The Ninth Circuit ruled last week that a doctor was an independent contractor and thus not protected by Title VII of the Civil Rights Act.
David E. Henry, a board-certified general and bariatric surgeon, alleged that Castle Medical Center discriminated against him because of his race and retaliated against him after he complained about the discrimination.
The relationship. Henry specializes in laparoscopic and minimally invasive surgery. He operated a full-time private practice of medicine in his specialty on Oahu, Hawaii, and was on call for the medical center’s emergency department at least five days per month. He was granted clinical privileges at the hospital, where he performed both general and bariatric surgeries. Henry leased space at the hospital’s outpatient clinic for his private medical practice and used operating rooms for his private patients upon request. Henry also had clinical privileges and performed general surgeries at a separate, unrelated hospital.
Henry, who is white, complained to Castle Medical Center of discrimination based on race, after which the medical center initiated peer reviews of several of his surgeries. As a result of this peer review, the medical center suspended Henry’s clinical privileges and terminated their on-call agreement.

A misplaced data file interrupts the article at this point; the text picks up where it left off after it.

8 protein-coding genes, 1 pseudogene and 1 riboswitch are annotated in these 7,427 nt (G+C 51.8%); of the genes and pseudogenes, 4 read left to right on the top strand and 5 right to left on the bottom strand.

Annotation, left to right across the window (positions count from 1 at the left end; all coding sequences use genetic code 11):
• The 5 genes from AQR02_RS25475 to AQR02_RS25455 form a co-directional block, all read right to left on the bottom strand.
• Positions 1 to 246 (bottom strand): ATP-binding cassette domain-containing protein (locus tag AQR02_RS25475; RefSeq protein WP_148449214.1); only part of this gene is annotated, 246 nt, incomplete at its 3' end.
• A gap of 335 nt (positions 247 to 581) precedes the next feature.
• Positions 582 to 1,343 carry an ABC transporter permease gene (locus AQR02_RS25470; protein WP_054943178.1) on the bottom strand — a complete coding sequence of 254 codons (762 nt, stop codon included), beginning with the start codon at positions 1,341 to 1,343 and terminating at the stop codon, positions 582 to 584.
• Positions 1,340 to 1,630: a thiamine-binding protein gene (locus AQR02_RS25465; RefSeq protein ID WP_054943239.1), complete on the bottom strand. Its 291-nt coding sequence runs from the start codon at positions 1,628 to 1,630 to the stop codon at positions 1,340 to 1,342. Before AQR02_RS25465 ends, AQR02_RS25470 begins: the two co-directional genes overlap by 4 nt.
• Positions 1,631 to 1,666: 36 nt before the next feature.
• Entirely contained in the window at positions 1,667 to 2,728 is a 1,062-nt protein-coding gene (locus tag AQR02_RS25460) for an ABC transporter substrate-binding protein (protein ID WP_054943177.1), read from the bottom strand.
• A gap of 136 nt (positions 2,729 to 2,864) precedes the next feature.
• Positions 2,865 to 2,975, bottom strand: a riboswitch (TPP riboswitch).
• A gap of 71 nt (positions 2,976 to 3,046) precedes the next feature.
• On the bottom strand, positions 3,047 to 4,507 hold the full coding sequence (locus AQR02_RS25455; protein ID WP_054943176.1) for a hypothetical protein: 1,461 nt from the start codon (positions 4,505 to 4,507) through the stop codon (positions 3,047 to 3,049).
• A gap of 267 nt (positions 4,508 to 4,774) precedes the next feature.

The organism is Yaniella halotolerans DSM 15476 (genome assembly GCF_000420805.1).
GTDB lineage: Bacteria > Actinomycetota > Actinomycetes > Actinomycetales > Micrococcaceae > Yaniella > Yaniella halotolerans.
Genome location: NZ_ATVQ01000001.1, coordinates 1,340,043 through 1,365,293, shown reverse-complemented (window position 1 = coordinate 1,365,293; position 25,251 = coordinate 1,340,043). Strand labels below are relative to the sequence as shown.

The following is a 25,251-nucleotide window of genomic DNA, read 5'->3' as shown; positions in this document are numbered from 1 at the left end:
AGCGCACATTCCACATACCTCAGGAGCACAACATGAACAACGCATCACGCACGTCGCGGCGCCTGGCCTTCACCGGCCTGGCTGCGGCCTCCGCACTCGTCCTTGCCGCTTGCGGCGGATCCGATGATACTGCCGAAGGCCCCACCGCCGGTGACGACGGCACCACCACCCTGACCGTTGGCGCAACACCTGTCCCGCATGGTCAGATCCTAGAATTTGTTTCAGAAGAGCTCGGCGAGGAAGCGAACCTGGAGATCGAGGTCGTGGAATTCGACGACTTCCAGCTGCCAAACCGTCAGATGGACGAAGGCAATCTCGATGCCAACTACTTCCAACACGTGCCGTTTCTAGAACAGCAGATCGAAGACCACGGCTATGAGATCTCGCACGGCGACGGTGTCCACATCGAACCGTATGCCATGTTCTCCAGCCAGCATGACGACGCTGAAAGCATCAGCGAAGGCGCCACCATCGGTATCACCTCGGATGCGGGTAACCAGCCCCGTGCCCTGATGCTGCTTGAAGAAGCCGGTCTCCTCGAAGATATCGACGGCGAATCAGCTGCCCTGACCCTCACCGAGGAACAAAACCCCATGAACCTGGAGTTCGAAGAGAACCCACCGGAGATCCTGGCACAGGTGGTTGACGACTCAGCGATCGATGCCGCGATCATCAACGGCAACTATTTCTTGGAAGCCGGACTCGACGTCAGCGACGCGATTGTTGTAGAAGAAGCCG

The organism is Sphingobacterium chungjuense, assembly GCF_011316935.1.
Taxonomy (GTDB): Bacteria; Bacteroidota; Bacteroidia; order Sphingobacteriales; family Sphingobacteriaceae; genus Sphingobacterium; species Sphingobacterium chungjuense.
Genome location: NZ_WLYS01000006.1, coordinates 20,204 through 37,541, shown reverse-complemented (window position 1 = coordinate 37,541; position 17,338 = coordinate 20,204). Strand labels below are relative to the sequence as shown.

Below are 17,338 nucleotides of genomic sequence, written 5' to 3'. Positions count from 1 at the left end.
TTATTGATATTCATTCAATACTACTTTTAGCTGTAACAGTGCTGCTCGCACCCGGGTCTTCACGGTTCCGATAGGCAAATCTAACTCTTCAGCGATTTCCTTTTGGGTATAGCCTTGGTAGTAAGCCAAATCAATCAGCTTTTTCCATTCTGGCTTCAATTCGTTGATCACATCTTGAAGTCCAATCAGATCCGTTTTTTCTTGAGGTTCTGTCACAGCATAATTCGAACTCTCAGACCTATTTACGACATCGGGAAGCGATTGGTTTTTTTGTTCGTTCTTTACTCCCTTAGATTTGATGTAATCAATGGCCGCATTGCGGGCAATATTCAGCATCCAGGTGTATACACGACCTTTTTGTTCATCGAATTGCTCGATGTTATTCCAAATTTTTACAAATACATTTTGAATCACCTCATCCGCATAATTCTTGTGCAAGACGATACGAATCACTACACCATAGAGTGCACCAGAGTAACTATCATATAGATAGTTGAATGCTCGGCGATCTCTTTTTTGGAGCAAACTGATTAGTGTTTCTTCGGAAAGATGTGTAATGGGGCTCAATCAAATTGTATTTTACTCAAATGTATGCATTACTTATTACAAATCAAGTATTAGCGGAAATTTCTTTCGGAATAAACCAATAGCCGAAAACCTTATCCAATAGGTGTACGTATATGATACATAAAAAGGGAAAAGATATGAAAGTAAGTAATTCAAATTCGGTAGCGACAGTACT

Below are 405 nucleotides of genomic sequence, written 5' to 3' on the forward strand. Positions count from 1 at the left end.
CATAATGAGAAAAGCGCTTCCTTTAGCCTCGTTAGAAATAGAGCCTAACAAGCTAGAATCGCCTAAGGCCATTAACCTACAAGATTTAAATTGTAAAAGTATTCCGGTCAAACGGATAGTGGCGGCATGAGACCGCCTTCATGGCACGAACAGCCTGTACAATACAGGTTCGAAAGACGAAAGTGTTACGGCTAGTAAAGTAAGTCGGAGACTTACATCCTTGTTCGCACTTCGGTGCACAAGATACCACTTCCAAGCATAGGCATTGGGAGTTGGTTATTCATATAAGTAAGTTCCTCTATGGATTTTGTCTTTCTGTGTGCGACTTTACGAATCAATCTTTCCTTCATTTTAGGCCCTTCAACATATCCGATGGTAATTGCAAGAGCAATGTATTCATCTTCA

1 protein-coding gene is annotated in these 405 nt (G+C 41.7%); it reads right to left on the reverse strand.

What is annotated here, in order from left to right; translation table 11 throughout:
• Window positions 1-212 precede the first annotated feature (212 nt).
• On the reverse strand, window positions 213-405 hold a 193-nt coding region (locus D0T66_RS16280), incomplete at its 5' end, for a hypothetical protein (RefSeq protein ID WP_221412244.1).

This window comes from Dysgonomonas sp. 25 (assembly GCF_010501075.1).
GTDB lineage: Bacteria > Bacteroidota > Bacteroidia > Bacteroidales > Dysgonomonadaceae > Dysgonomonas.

Henry sued, alleging discrimination and retaliation. The hospital argued that Henry is not protected under Title VII because he is an independent contractor rather than an employee.
Darden. The court noted that Darden test — the most commonly cited test in contractor classification cases — evaluates “the hiring party’s right to control the manner and means by which the product is accomplished,” and utilizes the following non-exclusive factors: the skill required; the source of the instrumentalities and tools; the location of the work; the duration of the relationship between the parties; whether the hiring party has the right to assign additional projects to the hired party; the extent of the hired party’s discretion over when and how long to work; the method of payment; the hired party’s role in hiring and paying assistants; whether the work is part of the regular business of the hiring party; whether the hiring party is in business; the provision of employee benefits; and the tax treatment of the hired party.
The court noted several circuits courts have found no employment relationship when physicians challenged termination of clinical privileges, and determined all evidence and inferences in the Henry case indicated that the hospital did not have the “right to control the manner and means” of Henry’s practice of medicine, and thus found Henry was an independent contractor for Title VII purposes and not protected under Title VII.